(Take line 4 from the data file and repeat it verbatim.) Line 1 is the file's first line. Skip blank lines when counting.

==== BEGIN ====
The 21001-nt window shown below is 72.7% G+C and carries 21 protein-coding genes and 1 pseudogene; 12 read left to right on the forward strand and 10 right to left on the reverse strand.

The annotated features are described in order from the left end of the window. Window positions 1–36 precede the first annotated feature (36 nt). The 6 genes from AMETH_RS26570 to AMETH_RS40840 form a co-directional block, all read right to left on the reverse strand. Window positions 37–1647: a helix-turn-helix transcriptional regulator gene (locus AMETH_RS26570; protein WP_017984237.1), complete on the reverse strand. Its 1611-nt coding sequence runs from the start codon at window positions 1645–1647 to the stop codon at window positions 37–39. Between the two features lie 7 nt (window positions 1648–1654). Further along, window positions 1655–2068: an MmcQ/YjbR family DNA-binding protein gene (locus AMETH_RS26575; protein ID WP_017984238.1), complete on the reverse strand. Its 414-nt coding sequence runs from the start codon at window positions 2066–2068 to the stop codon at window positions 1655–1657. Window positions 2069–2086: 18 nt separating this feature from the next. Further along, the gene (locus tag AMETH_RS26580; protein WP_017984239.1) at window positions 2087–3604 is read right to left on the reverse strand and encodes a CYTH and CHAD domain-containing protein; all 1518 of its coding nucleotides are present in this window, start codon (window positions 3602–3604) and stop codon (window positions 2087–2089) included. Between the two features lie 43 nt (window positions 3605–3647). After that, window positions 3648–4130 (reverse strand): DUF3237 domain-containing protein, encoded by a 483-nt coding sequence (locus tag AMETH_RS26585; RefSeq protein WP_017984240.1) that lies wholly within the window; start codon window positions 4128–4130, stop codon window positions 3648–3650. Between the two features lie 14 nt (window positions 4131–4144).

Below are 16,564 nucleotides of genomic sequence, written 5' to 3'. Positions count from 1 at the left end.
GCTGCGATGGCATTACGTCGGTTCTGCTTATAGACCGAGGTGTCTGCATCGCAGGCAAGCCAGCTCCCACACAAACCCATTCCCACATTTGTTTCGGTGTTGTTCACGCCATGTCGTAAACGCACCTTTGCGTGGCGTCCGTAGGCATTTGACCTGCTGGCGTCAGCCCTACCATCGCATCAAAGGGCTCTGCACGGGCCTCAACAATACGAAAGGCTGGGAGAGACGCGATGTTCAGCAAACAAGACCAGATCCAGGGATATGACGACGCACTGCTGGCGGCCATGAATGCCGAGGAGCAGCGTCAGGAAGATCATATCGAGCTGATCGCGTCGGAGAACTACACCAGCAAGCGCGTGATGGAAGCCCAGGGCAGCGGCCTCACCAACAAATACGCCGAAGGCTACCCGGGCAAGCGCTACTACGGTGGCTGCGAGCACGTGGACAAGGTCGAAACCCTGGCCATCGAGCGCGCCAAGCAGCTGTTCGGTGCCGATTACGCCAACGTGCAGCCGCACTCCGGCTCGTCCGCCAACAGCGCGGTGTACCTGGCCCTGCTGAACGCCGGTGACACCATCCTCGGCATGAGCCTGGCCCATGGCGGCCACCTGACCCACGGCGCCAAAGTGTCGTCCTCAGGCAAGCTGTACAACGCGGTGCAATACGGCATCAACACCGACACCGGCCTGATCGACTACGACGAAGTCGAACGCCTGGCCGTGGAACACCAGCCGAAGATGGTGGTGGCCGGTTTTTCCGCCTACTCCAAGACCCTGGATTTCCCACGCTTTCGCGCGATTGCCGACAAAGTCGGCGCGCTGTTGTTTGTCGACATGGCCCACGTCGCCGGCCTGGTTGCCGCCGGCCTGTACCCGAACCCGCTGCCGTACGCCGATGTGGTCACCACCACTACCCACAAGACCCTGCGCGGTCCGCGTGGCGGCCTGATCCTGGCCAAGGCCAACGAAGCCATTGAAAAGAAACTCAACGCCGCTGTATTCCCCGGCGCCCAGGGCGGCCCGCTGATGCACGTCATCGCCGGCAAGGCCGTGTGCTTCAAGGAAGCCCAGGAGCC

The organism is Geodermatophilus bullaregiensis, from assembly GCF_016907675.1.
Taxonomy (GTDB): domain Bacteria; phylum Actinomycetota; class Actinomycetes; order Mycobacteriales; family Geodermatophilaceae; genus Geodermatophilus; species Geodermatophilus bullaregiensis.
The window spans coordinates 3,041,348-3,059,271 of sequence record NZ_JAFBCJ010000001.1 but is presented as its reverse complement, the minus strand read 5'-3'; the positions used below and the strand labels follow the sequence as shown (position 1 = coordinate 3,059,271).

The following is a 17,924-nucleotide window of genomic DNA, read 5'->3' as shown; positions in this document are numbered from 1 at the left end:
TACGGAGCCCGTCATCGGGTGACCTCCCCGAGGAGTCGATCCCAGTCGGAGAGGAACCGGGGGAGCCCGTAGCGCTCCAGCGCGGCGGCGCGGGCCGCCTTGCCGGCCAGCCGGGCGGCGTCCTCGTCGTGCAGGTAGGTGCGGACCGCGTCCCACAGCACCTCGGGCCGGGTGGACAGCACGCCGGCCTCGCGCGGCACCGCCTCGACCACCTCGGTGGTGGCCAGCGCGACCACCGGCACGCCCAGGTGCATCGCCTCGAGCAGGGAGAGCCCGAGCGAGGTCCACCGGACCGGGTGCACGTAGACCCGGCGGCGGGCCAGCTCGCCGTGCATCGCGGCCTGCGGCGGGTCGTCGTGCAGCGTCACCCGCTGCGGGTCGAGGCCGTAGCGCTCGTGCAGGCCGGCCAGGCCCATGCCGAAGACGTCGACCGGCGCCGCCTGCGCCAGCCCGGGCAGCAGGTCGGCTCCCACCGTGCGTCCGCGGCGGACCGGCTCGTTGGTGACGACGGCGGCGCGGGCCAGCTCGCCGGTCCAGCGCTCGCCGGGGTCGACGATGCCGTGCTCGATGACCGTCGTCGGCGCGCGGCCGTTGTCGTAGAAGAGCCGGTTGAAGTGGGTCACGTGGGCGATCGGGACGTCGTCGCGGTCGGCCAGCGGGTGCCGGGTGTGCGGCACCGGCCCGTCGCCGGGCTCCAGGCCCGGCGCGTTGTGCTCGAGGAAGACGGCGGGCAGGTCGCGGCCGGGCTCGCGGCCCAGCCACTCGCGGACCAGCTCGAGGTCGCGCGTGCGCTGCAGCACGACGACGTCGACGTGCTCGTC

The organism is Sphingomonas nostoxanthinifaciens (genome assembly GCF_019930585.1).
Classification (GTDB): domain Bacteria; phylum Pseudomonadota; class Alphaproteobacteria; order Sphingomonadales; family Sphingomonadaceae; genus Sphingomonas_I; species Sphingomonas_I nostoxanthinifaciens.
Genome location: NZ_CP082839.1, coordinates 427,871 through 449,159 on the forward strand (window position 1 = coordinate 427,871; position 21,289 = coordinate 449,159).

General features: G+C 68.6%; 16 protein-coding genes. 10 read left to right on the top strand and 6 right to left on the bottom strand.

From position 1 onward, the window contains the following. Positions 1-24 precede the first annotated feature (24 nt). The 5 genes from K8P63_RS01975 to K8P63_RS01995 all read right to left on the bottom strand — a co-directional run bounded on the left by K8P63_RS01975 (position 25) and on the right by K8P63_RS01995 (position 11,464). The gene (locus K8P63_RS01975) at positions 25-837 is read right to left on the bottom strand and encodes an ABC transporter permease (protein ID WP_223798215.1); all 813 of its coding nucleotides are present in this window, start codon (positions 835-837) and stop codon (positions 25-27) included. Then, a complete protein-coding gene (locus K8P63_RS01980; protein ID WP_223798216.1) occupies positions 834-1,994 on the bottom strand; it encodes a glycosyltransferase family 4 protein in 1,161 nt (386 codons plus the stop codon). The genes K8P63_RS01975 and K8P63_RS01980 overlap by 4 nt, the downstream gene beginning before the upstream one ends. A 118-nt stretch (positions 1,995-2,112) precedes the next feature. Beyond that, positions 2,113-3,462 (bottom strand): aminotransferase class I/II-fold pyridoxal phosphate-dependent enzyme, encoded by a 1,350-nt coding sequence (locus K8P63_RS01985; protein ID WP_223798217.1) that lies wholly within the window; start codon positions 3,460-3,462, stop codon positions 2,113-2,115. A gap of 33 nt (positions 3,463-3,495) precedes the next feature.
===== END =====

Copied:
GCTGCGATGGCATTACGTCGGTTCTGCTTATAGACCGAGGTGTCTGCATCGCAGGCAAGCCAGCTCCCACACAAACCCATTCCCACATTTGTTTCGGTGTTGTTCACGCCATGTCGTAAACGCACCTTTGCGTGGCGTCCGTAGGCATTTGACCTGCTGGCGTCAGCCCTACCATCGCATCAAAGGGCTCTGCACGGGCCTCAACAATACGAAAGGCTGGGAGAGACGCGATGTTCAGCAAACAAGACCAGATCCAGGGATATGACGACGCACTGCTGGCGGCCATGAATGCCGAGGAGCAGCGTCAGGAAGATCATATCGAGCTGATCGCGTCGGAGAACTACACCAGCAAGCGCGTGATGGAAGCCCAGGGCAGCGGCCTCACCAACAAATACGCCGAAGGCTACCCGGGCAAGCGCTACTACGGTGGCTGCGAGCACGTGGACAAGGTCGAAACCCTGGCCATCGAGCGCGCCAAGCAGCTGTTCGGTGCCGATTACGCCAACGTGCAGCCGCACTCCGGCTCGTCCGCCAACAGCGCGGTGTACCTGGCCCTGCTGAACGCCGGTGACACCATCCTCGGCATGAGCCTGGCCCATGGCGGCCACCTGACCCACGGCGCCAAAGTGTCGTCCTCAGGCAAGCTGTACAACGCGGTGCAATACGGCATCAACACCGACACCGGCCTGATCGACTACGACGAAGTCGAACGCCTGGCCGTGGAACACCAGCCGAAGATGGTGGTGGCCGGTTTTTCCGCCTACTCCAAGACCCTGGATTTCCCACGCTTTCGCGCGATTGCCGACAAAGTCGGCGCGCTGTTGTTTGTCGACATGGCCCACGTCGCCGGCCTGGTTGCCGCCGGCCTGTACCCGAACCCGCTGCCGTACGCCGATGTGGTCACCACCACTACCCACAAGACCCTGCGCGGTCCGCGTGGCGGCCTGATCCTGGCCAAGGCCAACGAAGCCATTGAAAAGAAACTCAACGCCGCTGTATTCCCCGGCGCCCAGGGCGGCCCGCTGATGCACGTCATCGCCGGCAAGGCCGTGTGCTTCAAGGAAGCCCAGGAGCC